One of the first actions the Eco-Committee took was to sign up to the Pod’s popular energy awareness campaign, Switch-Off Fortnight, in November 2011. They had heard about the campaign through an Eco-Schools e-newsletter.
The Eco-Committee set about promoting Switch-Off Fortnight and encouraging staff and students to reduce the amount of energy wasted at school and in the home by switching off lights and appliances when not in use.
As part of Switch-Off Fortnight, the Eco-Committee expanded their activities to include a “red light campaign” – making their fellow students aware that TV monitors and game consoles at home need to be fully turned off – and not just left on standby.
The Eco-Committee took the message of Switch-Off Fortnight to all year groups, by speaking in their year group assemblies and encouraging people to take part. In addition to this Liz Allton sent the Pod’s Switch-Off Fortnight assembly PowerPoint to all tutors in the school to show classes during form time. The Eco-Committee also downloaded and installed the Pod’s special Switch-Off Fortnight Desktop Backgrounds on all of the schools computers. The Eco-Committee reported that these not only served as another reminder of the campaign but were effective prompts to switch off monitors when not in use.
Impact of Switch-Off Fortnight:
The Eco-Coordinator admitted that her behaviour certainly changed as a result of the Switch-Off Fortnight campaign and has since been turning computers off at the wall whereas before she didn’t.
The Eco-Committee commented that many of their classmates were initially reluctant to join in with the campaign, but eventually got fed up of being reminded about it and their need to act and so were seen to change their behaviour!
What was clear when speaking to the Eco-Committee was that they themselves, as well as other students, were becoming more aware of the energy behaviours of their fellow students, teachers and family members. Some students even began ‘telling off’ members of the Eco-Committee for getting a lift into school during Switch-Off Fortnight!
The campaign certainly sparked discussions about the differences in people’s energy practices and students were making connections around why people behave in certain ways and what habits or contextual elements seem to help or hinder good and bad energy behaviour.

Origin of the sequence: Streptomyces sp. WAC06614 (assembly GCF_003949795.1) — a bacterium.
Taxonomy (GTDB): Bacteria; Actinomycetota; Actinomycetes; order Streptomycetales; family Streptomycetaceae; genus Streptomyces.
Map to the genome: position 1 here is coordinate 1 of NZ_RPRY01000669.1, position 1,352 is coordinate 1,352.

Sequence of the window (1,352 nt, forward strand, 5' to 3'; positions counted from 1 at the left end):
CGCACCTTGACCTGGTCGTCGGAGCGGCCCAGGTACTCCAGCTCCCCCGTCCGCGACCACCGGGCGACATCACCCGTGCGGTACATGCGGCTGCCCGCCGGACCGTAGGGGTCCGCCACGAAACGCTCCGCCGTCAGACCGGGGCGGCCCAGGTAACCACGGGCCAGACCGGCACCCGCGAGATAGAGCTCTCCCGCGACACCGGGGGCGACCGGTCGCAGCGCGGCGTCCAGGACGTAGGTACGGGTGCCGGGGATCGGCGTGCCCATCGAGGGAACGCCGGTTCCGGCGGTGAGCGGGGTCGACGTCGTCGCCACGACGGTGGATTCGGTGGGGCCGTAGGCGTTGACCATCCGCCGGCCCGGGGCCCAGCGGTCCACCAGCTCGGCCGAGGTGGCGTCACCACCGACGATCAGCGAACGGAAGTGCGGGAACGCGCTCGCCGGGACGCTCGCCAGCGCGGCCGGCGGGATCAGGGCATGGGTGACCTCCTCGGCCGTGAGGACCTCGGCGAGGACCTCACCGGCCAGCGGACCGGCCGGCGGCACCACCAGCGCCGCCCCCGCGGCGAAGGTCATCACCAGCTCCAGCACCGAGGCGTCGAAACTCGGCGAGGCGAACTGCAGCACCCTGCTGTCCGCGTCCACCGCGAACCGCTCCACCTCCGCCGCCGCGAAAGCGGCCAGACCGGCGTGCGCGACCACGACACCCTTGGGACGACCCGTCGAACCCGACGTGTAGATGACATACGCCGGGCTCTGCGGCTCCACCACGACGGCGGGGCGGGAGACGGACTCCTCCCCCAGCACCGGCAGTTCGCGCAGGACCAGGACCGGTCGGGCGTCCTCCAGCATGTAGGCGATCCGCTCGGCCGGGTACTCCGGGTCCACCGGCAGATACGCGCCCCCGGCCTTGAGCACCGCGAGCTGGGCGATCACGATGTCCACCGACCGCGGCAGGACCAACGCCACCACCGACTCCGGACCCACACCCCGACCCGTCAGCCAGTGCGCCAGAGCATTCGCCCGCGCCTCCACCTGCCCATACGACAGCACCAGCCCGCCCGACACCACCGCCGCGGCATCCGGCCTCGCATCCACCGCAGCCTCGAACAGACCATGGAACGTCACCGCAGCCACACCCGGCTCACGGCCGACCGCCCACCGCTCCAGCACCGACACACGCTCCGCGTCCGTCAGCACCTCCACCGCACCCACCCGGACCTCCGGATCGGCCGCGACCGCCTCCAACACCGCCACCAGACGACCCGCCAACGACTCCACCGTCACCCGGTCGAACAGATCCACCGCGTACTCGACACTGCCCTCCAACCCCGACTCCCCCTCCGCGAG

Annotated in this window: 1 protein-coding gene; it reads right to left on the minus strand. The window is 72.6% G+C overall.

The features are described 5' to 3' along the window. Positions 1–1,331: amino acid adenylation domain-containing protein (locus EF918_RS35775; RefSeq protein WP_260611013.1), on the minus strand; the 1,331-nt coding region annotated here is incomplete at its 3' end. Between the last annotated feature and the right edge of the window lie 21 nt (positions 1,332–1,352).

The Eco-Committee said that Switch-Off Fortnight was a good campaign to kick off their Eco-Schools work and introduce the programme to the school; and having a call to action was a good way to get everyone on board, involved and acting together. Arden commented that they felt that two weeks was a good length for the campaign as it left a fair amount of time for everyone to find out what was going on rather than just a day when it could easily be missed.
Arden thought that the Switch-Off Fortnight campaign was a good project to start with as energy is a fairly easy topic to understand as well as easy to tell people how their behaviour could be changed simply and immediately with little effort. Furthermore, the Eco-Committee felt that many people relate ‘eco’ to energy so the link between the campaign and Eco-Schools was clear.
The Eco-Committee had only just formed when the Switch-Off Fortnight campaign kicked off, so unfortunately there were elements of the campaign they did not have time to put in place and action. Arden are planning to have a much stronger campaign for Switch-Off Fortnight 2012 and will be measuring the impact of their efforts using the Pod’s Pod-o-Metres to track and measure any energy savings made. In the next campaign they are also planning to link the campaign into their lessons, particularly within Design and Technology and Science and Geography.